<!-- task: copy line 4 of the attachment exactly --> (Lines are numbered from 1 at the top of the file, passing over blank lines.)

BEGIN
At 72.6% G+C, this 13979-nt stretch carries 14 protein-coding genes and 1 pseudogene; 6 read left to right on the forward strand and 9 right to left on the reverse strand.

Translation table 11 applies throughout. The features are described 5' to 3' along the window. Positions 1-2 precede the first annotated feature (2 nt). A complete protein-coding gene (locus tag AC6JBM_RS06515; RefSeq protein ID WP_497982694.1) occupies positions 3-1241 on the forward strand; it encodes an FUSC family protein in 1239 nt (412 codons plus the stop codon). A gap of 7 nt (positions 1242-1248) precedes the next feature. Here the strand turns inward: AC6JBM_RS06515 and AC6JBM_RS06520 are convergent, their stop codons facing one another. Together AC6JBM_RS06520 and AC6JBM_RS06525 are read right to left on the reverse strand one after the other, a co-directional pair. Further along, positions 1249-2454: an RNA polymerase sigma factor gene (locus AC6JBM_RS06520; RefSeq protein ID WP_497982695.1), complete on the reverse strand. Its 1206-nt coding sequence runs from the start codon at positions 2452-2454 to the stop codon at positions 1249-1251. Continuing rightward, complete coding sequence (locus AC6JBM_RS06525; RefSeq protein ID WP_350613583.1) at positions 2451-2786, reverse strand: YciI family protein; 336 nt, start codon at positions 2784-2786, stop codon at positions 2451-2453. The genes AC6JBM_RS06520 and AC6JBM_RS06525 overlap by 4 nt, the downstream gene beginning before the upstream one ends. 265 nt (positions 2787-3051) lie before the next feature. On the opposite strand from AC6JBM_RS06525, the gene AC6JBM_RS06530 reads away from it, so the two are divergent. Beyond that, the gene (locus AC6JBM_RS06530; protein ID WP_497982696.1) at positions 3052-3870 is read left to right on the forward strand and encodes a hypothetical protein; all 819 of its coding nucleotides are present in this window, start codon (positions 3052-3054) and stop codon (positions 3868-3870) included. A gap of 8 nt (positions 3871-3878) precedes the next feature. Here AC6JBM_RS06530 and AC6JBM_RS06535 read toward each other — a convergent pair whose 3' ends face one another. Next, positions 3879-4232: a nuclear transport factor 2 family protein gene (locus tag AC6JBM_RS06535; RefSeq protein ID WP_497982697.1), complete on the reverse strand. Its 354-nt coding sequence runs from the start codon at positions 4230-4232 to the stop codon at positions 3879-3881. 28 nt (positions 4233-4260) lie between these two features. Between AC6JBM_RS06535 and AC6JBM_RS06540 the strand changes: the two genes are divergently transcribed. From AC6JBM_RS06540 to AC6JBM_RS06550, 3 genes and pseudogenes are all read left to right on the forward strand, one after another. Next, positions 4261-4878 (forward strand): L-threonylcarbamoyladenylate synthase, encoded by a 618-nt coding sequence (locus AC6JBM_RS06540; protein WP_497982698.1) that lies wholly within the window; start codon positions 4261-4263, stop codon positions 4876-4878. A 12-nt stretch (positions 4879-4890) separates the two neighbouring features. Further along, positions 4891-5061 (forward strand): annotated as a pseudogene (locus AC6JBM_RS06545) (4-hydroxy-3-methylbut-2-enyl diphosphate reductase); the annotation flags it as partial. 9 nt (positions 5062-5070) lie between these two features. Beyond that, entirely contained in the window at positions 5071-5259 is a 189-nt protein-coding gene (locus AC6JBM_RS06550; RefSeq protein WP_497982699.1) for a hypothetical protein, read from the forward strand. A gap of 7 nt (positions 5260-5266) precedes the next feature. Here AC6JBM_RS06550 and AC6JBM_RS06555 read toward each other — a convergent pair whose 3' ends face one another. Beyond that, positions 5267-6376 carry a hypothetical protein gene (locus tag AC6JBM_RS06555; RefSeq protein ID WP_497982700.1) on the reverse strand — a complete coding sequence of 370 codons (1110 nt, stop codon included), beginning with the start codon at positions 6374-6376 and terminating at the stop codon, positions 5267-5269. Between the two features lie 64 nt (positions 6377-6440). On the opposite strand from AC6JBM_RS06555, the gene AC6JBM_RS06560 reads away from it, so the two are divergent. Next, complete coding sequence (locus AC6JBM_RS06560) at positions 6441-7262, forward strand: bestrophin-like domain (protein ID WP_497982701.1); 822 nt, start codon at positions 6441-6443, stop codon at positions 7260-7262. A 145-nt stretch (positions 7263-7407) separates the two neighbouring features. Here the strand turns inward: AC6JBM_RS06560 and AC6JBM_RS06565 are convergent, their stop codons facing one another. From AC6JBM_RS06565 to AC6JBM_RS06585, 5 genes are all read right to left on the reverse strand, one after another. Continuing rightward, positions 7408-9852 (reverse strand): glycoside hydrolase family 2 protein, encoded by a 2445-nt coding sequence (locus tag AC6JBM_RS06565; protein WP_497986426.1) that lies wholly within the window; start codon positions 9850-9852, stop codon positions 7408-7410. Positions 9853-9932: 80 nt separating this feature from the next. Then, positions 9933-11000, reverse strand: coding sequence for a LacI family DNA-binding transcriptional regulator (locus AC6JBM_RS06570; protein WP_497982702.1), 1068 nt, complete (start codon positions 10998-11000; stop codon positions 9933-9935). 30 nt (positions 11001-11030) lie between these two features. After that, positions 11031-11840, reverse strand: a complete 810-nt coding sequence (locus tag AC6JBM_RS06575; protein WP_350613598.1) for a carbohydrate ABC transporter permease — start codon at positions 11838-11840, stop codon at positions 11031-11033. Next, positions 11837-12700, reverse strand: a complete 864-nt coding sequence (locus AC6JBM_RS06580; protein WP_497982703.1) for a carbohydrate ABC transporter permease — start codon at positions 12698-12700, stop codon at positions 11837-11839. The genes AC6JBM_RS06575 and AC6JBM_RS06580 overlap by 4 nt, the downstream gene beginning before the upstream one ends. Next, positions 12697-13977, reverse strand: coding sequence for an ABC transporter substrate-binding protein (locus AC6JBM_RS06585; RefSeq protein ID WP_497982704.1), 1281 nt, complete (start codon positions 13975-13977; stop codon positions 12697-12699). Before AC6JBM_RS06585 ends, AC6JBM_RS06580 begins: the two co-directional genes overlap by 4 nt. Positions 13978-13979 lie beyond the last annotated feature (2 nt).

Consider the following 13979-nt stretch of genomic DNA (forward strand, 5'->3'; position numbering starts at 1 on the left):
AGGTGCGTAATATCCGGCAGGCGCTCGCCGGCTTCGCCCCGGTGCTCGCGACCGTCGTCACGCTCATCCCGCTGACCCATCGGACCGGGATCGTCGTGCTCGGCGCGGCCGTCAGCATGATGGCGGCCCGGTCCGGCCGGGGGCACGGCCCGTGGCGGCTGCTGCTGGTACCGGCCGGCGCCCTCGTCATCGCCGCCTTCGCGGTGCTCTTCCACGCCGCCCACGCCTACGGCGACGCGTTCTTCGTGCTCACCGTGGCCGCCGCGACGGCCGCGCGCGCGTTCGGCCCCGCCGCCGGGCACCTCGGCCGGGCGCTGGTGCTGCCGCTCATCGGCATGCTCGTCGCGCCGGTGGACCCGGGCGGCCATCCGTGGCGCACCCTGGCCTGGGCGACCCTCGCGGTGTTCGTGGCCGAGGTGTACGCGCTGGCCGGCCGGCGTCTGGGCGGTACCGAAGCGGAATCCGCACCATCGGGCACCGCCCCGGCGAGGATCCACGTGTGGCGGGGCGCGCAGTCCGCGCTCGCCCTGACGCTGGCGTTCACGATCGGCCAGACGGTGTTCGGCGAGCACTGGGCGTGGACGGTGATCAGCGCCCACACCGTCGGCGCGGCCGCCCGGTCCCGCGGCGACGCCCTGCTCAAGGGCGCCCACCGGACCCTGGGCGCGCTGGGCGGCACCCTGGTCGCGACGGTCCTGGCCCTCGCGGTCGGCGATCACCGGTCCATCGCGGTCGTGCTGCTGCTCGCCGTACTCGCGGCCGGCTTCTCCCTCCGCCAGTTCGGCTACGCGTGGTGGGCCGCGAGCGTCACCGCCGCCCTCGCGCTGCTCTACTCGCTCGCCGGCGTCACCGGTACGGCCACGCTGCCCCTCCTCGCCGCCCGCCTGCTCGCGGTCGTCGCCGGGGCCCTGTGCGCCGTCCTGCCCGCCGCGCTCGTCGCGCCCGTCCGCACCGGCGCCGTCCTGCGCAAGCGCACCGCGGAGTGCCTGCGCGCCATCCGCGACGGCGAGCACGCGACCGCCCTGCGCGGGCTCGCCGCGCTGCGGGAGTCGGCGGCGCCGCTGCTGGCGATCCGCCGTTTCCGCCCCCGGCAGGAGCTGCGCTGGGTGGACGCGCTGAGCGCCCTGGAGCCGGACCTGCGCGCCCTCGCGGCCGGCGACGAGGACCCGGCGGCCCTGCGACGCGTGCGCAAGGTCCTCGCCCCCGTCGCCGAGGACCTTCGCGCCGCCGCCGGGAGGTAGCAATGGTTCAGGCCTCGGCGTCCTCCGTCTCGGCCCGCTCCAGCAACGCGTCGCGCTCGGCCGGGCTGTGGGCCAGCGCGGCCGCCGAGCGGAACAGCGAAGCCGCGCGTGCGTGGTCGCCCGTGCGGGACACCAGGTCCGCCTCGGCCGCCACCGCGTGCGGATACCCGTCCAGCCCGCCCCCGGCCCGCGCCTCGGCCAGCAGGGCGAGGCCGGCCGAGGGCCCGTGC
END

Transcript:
AGGTGCGTAATATCCGGCAGGCGCTCGCCGGCTTCGCCCCGGTGCTCGCGACCGTCGTCACGCTCATCCCGCTGACCCATCGGACCGGGATCGTCGTGCTCGGCGCGGCCGTCAGCATGATGGCGGCCCGGTCCGGCCGGGGGCACGGCCCGTGGCGGCTGCTGCTGGTACCGGCCGGCGCCCTCGTCATCGCCGCCTTCGCGGTGCTCTTCCACGCCGCCCACGCCTACGGCGACGCGTTCTTCGTGCTCACCGTGGCCGCCGCGACGGCCGCGCGCGCGTTCGGCCCCGCCGCCGGGCACCTCGGCCGGGCGCTGGTGCTGCCGCTCATCGGCATGCTCGTCGCGCCGGTGGACCCGGGCGGCCATCCGTGGCGCACCCTGGCCTGGGCGACCCTCGCGGTGTTCGTGGCCGAGGTGTACGCGCTGGCCGGCCGGCGTCTGGGCGGTACCGAAGCGGAATCCGCACCATCGGGCACCGCCCCGGCGAGGATCCACGTGTGGCGGGGCGCGCAGTCCGCGCTCGCCCTGACGCTGGCGTTCACGATCGGCCAGACGGTGTTCGGCGAGCACTGGGCGTGGACGGTGATCAGCGCCCACACCGTCGGCGCGGCCGCCCGGTCCCGCGGCGACGCCCTGCTCAAGGGCGCCCACCGGACCCTGGGCGCGCTGGGCGGCACCCTGGTCGCGACGGTCCTGGCCCTCGCGGTCGGCGATCACCGGTCCATCGCGGTCGTGCTGCTGCTCGCCGTACTCGCGGCCGGCTTCTCCCTCCGCCAGTTCGGCTACGCGTGGTGGGCCGCGAGCGTCACCGCCGCCCTCGCGCTGCTCTACTCGCTCGCCGGCGTCACCGGTACGGCCACGCTGCCCCTCCTCGCCGCCCGCCTGCTCGCGGTCGTCGCCGGGGCCCTGTGCGCCGTCCTGCCCGCCGCGCTCGTCGCGCCCGTCCGCACCGGCGCCGTCCTGCGCAAGCGCACCGCGGAGTGCCTGCGCGCCATCCGCGACGGCGAGCACGCGACCGCCCTGCGCGGGCTCGCCGCGCTGCGGGAGTCGGCGGCGCCGCTGCTGGCGATCCGCCGTTTCCGCCCCCGGCAGGAGCTGCGCTGGGTGGACGCGCTGAGCGCCCTGGAGCCGGACCTGCGCGCCCTCGCGGCCGGCGACGAGGACCCGGCGGCCCTGCGACGCGTGCGCAAGGTCCTCGCCCCCGTCGCCGAGGACCTTCGCGCCGCCGCCGGGAGGTAGCAATGGTTCAGGCCTCGGCGTCCTCCGTCTCGGCCCGCTCCAGCAACGCGTCGCGCTCGGCCGGGCTGTGGGCCAGCGCGGCCGCCGAGCGGAACAGCGAAGCCGCGCGTGCGTGGTCGCCCGTGCGGGACACCAGGTCCGCCTCGGCCGCCACCGCGTGCGGATACCCGTCCAGCCCGCCCCCGGCCCGCGCCTCGGCCAGCAGGGCGAGGCCGGCCGAGGGCCCGTGC